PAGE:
The field of gender history has emerged as a vital area of investigation in recent decades, examining how gender roles and relationships have shaped historical societies and cultures. Historians have often responded to and reflected upon contemporary discourses, including discussions of workplace equality, sexual harassment, or LGBTQ+ rights. This panel aims to address these issues and explores how historians can engage with the broader public on matters of gender and social justice. We invite contributions on various topics related to gender histories, such as the history of women’s rights movements, the construction of masculinity and femininity, or the intersections of gender with race, class, and sexuality. Panelists are especially encouraged to reflect on how their research can contribute to present-day debates around gender and social equality.
Chair: Prof. Dr. Matthieu Leimgruber (University of Zurich)
In the post-globalizing twenty-first-century world, energy and resource issues have become highly contested topics in public and political discourse. Questions of energy scarcity, financial pressures for households and businesses, and the economic approach of Northern countries towards those in the global South are currently closely intertwined with the rise of authoritarian states and multi-polar tendencies in international politics. This panel seeks to explore how historical perspectives can shed light on current debates in the fields of energy, finance, or international trade. We invite scholars with a research project in the discipline of economic history, finance, or trade, while attempting to establish links to the economic and financial challenges of the twenty-first century. Additionally, the panel is interested in exploring how economic issues of our time have developed historically and how historians can reflect on current economic crises.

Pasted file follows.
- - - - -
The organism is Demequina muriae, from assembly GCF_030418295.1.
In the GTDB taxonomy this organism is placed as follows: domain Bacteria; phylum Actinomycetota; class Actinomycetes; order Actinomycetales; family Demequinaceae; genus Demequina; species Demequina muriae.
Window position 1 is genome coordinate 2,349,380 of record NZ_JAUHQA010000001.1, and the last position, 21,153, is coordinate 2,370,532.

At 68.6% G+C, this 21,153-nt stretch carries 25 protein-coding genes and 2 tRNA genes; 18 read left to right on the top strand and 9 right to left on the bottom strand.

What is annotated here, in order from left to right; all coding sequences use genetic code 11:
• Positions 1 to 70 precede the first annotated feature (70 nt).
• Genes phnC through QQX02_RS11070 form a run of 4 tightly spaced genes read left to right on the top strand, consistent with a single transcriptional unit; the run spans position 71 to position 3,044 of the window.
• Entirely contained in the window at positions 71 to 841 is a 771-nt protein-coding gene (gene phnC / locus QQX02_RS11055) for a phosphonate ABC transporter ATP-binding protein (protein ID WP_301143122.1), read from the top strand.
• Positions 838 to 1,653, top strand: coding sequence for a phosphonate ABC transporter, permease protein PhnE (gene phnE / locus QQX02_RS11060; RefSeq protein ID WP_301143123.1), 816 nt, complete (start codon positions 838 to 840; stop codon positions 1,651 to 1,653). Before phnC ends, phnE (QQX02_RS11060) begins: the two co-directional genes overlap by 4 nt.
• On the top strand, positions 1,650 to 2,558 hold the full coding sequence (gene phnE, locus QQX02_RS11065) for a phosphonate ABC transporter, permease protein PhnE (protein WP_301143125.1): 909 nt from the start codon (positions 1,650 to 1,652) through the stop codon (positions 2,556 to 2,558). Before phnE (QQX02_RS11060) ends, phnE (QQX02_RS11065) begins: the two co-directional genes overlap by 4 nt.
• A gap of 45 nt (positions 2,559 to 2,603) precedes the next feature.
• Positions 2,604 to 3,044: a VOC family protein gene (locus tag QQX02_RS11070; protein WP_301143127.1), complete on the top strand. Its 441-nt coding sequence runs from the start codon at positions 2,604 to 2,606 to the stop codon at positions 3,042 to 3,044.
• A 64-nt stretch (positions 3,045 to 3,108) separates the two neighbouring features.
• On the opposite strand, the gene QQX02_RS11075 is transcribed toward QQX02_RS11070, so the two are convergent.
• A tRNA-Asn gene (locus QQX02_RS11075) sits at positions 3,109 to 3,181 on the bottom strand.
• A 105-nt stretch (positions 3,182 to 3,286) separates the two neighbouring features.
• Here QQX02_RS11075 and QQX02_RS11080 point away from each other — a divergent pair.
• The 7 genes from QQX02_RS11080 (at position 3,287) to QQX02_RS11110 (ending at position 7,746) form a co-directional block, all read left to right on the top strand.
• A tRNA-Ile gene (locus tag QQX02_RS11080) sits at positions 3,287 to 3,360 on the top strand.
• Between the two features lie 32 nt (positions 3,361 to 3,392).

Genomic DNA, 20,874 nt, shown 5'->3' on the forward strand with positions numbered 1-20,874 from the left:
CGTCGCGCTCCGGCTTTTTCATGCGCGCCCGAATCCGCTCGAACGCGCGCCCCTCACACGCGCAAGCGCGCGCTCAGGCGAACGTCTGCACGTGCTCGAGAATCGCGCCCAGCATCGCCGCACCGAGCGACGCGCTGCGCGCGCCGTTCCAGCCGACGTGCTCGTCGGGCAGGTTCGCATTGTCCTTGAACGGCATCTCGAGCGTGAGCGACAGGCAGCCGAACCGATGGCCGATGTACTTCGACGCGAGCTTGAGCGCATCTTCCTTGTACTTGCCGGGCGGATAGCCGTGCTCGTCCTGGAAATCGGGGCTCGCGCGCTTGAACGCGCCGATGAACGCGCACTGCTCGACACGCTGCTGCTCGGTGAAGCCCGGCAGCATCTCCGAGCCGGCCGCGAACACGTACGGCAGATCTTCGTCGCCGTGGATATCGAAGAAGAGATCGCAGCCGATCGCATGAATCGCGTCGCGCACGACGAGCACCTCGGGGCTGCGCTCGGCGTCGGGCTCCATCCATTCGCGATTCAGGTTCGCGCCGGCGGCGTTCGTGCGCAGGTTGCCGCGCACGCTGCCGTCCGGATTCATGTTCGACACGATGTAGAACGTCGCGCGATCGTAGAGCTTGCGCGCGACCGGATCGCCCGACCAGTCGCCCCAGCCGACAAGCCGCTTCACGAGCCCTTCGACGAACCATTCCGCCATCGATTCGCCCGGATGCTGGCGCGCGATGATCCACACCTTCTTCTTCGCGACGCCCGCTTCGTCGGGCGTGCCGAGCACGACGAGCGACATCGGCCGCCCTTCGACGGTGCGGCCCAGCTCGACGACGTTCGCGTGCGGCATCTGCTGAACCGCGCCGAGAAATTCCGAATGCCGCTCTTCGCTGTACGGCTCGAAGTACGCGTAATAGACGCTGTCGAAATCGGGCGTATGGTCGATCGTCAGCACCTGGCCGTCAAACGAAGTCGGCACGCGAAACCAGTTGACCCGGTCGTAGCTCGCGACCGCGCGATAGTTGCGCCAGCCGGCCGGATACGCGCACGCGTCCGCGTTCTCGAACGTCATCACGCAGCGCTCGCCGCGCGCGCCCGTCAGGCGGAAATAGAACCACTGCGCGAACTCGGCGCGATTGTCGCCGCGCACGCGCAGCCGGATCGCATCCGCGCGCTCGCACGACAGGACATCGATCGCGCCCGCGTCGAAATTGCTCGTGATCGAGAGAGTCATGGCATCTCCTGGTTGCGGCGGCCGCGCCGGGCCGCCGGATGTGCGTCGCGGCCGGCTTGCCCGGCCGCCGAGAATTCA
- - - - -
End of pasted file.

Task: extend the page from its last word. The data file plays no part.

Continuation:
Closing the Conference, a roundtable discussion will see historians currently active in academic or non-academic contexts debate on their role, the challenges they face as well as the future of our profession.
Discussants: Prof. Dr. Corey Ross (Basel), Thanushiyah Korn, M.A. (Basel), Prof. Dr. Laurence Monnais (Lausanne), Monique Ligtenberg, M.A. (Zurich), Dr. Lea Haller (NZZ Geschichte).